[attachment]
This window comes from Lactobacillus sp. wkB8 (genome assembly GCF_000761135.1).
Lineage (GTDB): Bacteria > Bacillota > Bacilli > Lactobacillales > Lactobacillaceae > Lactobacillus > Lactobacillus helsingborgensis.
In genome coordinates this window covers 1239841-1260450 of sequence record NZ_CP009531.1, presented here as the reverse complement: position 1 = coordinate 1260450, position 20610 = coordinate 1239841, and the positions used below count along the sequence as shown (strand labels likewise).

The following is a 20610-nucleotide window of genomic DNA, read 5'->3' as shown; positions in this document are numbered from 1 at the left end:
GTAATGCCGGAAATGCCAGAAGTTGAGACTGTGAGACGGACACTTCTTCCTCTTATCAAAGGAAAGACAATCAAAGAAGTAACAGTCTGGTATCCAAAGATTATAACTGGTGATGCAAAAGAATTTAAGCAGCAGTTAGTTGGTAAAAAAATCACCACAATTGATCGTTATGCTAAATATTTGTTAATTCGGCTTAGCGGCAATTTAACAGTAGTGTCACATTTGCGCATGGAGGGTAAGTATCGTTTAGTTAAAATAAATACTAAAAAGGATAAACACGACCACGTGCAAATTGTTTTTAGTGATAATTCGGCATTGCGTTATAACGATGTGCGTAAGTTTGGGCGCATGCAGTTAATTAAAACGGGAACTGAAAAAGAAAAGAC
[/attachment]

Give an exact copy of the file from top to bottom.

This window comes from Lactobacillus sp. wkB8 (genome assembly GCF_000761135.1).
Lineage (GTDB): Bacteria > Bacillota > Bacilli > Lactobacillales > Lactobacillaceae > Lactobacillus > Lactobacillus helsingborgensis.
In genome coordinates this window covers 1239841-1260450 of sequence record NZ_CP009531.1, presented here as the reverse complement: position 1 = coordinate 1260450, position 20610 = coordinate 1239841, and the positions used below count along the sequence as shown (strand labels likewise).

The following is a 20610-nucleotide window of genomic DNA, read 5'->3' as shown; positions in this document are numbered from 1 at the left end:
GTAATGCCGGAAATGCCAGAAGTTGAGACTGTGAGACGGACACTTCTTCCTCTTATCAAAGGAAAGACAATCAAAGAAGTAACAGTCTGGTATCCAAAGATTATAACTGGTGATGCAAAAGAATTTAAGCAGCAGTTAGTTGGTAAAAAAATCACCACAATTGATCGTTATGCTAAATATTTGTTAATTCGGCTTAGCGGCAATTTAACAGTAGTGTCACATTTGCGCATGGAGGGTAAGTATCGTTTAGTTAAAATAAATACTAAAAAGGATAAACACGACCACGTGCAAATTGTTTTTAGTGATAATTCGGCATTGCGTTATAACGATGTGCGTAAGTTTGGGCGCATGCAGTTAATTAAAACGGGAACTGAAAAAGAAAAGAC